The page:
News24 reports that two private higher education institutions that have been deregistered by the Department of Higher Education were in a legal battle in 2019 to challenge the withdrawal of accreditation for 19 of their programmes. Lyceum College and Damelin, which are both owned by Educor, brought a North Gauteng High Court application comprising two parts against the Council on Higher Education (CHE) after it revoked endorsement of their academic offerings.   The CHE took the drastic step because of "quality concerns" at the two institutions. However, the first part of the court challenge, which was the urgent application to suspend the CHE's decision, was dismissed with costs in December 2019. Judge Dawie Fourie said at the time that existing students would be able to complete their courses. According to CHE chief executive Whitfield Green, "the case appears dormant" as second part of the institutions' case did not go to trial because Educor did not take the matter further. On Tuesday, Higher Education Minister Blade Nzimande confirmed that Lyceum College and Damelin, as well as City Varsity and Icesa City Campus, which are also owned by Educor, had been deregistered by the CHE. Meanwhile, students attending City Varsity in Cape Town and Damelin in Joburg, who were still reeling in shock from Nzimande's announcement, spoke of their shattered dreams and their lives being turned upside down. A total of 13,000 students from the four institutions have been affected by the cancellation of their registrations.

Read the full original of the report in the above regard by Mothushi Thoka and Prega Govender at News24. Read too, 13,000 students to be affected by closures, at SowetanLive

Educor’s deregistration has left thousands stranded, but ‘students can claim money back’

The Citizen reports that students who have been negatively impacted by Educor’s deregistration can claim their hard-earned money back, according to a consumer law expert. Minister of Higher Education Blade Nzimande announced the deregistration of four Educor institutions on Tuesday. City Varsity, Damelin, Icesa City Campus and Lyceum College were stripped of accreditation for their failure to submit annual financial statements and tax clearance certificates for 2021 and 2022. While the institutions have been granted a phase-out period to allow students in the ‘pipeline’ to complete their studies, the move has left thousands stressed out over their academic future.   With uncertainty prevailing, Nzimande said Educor would have to reimburse students where due. Consumer law expert Trudie Broekmann pointed out that there was a contractual relationship between the respective institutions, their students and parents. However, due to the deregistration, the colleges would no longer be able to provide educational services to their students. “This in legal terms, amounts to breach of contract by the institution, and the student and his/her parents can claim damages, and are under no obligation to pay for services which won’t be provided,” Broekmann advised. Echoing Nzimande, Broekmann said that students who had already paid their fees for the year were entitled to claim back a portion of their fees for the period when services would no longer be provided. Meanwhile, the Higher Education Department noted that students looking to complete their studies at other institutions might experience challenges with the transfer of credits.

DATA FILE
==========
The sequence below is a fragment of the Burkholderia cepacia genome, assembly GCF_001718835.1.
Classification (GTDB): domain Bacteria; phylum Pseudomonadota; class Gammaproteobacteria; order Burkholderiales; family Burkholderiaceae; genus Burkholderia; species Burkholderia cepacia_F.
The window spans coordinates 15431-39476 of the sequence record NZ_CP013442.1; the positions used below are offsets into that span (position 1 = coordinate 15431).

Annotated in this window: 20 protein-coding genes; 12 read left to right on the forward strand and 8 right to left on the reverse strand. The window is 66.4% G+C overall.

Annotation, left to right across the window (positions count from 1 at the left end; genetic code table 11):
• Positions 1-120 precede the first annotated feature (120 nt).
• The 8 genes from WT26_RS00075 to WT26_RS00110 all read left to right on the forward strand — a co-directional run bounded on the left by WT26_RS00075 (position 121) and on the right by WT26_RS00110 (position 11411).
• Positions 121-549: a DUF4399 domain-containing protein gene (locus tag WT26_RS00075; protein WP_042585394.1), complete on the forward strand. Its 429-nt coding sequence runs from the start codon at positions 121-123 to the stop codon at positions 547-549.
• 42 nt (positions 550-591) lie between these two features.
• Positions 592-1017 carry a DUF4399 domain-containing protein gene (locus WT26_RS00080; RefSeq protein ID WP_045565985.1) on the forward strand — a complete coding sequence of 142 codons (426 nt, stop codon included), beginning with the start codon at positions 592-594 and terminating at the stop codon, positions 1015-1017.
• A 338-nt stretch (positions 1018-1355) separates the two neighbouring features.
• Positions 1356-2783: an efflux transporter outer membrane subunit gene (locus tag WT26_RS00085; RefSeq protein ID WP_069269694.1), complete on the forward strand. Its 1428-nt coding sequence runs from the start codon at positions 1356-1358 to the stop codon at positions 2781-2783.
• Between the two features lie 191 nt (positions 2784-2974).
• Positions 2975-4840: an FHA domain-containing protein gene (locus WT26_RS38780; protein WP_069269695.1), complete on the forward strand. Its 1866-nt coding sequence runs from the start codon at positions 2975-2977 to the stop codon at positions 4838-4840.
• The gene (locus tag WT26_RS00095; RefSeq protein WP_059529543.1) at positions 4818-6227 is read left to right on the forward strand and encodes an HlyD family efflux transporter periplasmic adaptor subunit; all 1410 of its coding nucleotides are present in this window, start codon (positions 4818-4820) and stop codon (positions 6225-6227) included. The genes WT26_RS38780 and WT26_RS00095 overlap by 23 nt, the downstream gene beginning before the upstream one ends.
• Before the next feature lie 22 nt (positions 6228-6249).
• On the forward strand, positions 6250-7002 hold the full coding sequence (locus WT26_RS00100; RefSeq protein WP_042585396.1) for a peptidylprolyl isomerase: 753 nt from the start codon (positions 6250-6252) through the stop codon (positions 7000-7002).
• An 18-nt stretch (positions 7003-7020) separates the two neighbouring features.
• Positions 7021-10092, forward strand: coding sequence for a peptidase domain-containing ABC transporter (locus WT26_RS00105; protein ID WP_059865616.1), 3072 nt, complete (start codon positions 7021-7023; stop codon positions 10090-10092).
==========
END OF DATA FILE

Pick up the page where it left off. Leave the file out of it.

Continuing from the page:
Read the full original of the report in the above regard by Vukosi Maluleke at The Citizen

Other internet posting(s) in this news category

  • Tertiary students’ future hangs in balance, at The Mercury


Companies must submit Workplace Skills Plans by 30 April or ‘no BBBEE points’

The Citizen writes that admin awaits entrepreneurs in April as companies will have to get through some paperwork to keep their Broad-Based Black Economic Empowerment (BBBEE) status intact. Businesses with an annual payroll exceeding R500,000, or with more than 50 employees are required to submit their Workplace Skills Plan (WSP) and Annual Record of Training (ATR) to the relevant Sector Education and Training Authority (Seta) by end of April. Anton Visser, Group CEOO at SA Business School and Alefbet Learning, said getting the WSP-ATR paperwork was a big deal. “By doing so, companies can claim 20% of the SDL (Skills Development Levy) through a grant from the relevant Seta for their training and skills development initiatives, and very importantly, get 20 points towards their BBBEE scorecard.” Visser explained that eligible companies should be registered to pay Skills Development Levies before they can submit their WSPs and ATRs.   Warning against non-compliance, Visser said companies could lose 20 skills development points, causing their BBBEE to drop by two levels. “If your BBBEE level drops by two levels, you may find that you’re unable to participate successfully in any tender bids, especially where those specify pre-qualifying criteria such as the submission of a WSP. The opportunity cost is huge,” he pointed out. Furthermore, Visser said that any grant linked to the WSP will also be suspended for the year, until the submission window opens again.